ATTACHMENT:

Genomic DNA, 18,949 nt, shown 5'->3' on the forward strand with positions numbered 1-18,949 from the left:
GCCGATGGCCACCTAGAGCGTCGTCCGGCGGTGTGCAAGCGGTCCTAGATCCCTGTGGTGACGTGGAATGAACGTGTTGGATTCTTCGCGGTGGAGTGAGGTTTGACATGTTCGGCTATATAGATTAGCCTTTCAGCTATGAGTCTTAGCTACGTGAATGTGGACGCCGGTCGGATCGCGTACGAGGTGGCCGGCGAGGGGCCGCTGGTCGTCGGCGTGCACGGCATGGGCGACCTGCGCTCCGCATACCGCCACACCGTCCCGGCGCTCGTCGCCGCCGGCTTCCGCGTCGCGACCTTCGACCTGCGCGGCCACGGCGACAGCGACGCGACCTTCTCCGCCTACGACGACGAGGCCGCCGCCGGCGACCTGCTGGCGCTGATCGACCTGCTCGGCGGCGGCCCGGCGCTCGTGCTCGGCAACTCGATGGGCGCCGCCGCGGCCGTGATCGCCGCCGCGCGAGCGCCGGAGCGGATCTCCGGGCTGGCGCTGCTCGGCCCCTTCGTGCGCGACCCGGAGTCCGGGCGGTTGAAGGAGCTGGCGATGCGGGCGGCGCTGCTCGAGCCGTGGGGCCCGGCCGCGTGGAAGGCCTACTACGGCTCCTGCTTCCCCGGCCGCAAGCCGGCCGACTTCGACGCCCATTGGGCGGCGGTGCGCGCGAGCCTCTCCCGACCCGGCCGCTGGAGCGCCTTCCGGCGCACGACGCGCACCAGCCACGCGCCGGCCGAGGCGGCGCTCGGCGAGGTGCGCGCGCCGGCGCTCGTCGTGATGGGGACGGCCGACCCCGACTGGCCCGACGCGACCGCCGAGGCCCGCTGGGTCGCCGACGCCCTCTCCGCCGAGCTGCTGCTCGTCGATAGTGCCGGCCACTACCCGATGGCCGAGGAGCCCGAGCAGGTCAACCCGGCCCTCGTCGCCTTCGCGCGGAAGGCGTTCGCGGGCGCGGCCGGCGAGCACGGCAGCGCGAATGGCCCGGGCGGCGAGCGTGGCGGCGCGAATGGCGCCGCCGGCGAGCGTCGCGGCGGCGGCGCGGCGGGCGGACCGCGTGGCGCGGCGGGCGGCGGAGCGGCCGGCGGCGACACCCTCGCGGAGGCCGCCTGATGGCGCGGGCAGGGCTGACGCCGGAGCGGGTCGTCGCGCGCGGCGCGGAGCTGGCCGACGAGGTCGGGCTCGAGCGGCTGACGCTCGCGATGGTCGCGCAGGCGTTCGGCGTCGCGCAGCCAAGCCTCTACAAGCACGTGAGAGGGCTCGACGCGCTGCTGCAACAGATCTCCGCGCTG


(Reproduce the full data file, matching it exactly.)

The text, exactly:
Genomic DNA, 18,949 nt, shown 5'->3' on the forward strand with positions numbered 1-18,949 from the left:
GCCGATGGCCACCTAGAGCGTCGTCCGGCGGTGTGCAAGCGGTCCTAGATCCCTGTGGTGACGTGGAATGAACGTGTTGGATTCTTCGCGGTGGAGTGAGGTTTGACATGTTCGGCTATATAGATTAGCCTTTCAGCTATGAGTCTTAGCTACGTGAATGTGGACGCCGGTCGGATCGCGTACGAGGTGGCCGGCGAGGGGCCGCTGGTCGTCGGCGTGCACGGCATGGGCGACCTGCGCTCCGCATACCGCCACACCGTCCCGGCGCTCGTCGCCGCCGGCTTCCGCGTCGCGACCTTCGACCTGCGCGGCCACGGCGACAGCGACGCGACCTTCTCCGCCTACGACGACGAGGCCGCCGCCGGCGACCTGCTGGCGCTGATCGACCTGCTCGGCGGCGGCCCGGCGCTCGTGCTCGGCAACTCGATGGGCGCCGCCGCGGCCGTGATCGCCGCCGCGCGAGCGCCGGAGCGGATCTCCGGGCTGGCGCTGCTCGGCCCCTTCGTGCGCGACCCGGAGTCCGGGCGGTTGAAGGAGCTGGCGATGCGGGCGGCGCTGCTCGAGCCGTGGGGCCCGGCCGCGTGGAAGGCCTACTACGGCTCCTGCTTCCCCGGCCGCAAGCCGGCCGACTTCGACGCCCATTGGGCGGCGGTGCGCGCGAGCCTCTCCCGACCCGGCCGCTGGAGCGCCTTCCGGCGCACGACGCGCACCAGCCACGCGCCGGCCGAGGCGGCGCTCGGCGAGGTGCGCGCGCCGGCGCTCGTCGTGATGGGGACGGCCGACCCCGACTGGCCCGACGCGACCGCCGAGGCCCGCTGGGTCGCCGACGCCCTCTCCGCCGAGCTGCTGCTCGTCGATAGTGCCGGCCACTACCCGATGGCCGAGGAGCCCGAGCAGGTCAACCCGGCCCTCGTCGCCTTCGCGCGGAAGGCGTTCGCGGGCGCGGCCGGCGAGCACGGCAGCGCGAATGGCCCGGGCGGCGAGCGTGGCGGCGCGAATGGCGCCGCCGGCGAGCGTCGCGGCGGCGGCGCGGCGGGCGGACCGCGTGGCGCGGCGGGCGGCGGAGCGGCCGGCGGCGACACCCTCGCGGAGGCCGCCTGATGGCGCGGGCAGGGCTGACGCCGGAGCGGGTCGTCGCGCGCGGCGCGGAGCTGGCCGACGAGGTCGGGCTCGAGCGGCTGACGCTCGCGATGGTCGCGCAGGCGTTCGGCGTCGCGCAGCCAAGCCTCTACAAGCACGTGAGAGGGCTCGACGCGCTGCTGCAACAGATCTCCGCGCTG